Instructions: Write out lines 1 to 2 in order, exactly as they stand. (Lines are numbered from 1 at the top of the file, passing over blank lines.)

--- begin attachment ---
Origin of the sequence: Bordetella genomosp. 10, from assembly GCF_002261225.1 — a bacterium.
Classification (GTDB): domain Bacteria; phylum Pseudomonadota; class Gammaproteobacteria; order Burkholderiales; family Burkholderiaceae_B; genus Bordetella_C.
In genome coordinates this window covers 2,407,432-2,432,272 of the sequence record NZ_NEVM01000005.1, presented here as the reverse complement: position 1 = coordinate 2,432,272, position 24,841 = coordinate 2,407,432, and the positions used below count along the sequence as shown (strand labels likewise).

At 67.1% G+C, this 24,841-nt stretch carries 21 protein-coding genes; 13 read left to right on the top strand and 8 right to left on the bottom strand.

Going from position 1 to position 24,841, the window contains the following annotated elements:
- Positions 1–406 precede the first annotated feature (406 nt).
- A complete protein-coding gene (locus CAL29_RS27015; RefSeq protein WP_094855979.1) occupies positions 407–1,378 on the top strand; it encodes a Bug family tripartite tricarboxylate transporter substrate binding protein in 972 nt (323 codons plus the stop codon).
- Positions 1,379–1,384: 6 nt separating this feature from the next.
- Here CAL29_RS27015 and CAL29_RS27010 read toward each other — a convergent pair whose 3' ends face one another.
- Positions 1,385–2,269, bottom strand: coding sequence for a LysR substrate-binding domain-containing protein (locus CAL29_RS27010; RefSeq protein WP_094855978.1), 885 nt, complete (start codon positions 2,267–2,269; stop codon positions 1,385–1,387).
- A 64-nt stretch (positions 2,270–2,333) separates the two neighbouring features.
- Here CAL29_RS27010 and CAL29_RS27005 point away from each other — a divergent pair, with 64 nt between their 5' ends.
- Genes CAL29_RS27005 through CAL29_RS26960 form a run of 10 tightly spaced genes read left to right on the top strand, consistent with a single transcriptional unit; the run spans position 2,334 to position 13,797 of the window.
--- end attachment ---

Origin of the sequence: Bordetella genomosp. 10, from assembly GCF_002261225.1 — a bacterium.
Classification (GTDB): domain Bacteria; phylum Pseudomonadota; class Gammaproteobacteria; order Burkholderiales; family Burkholderiaceae_B; genus Bordetella_C.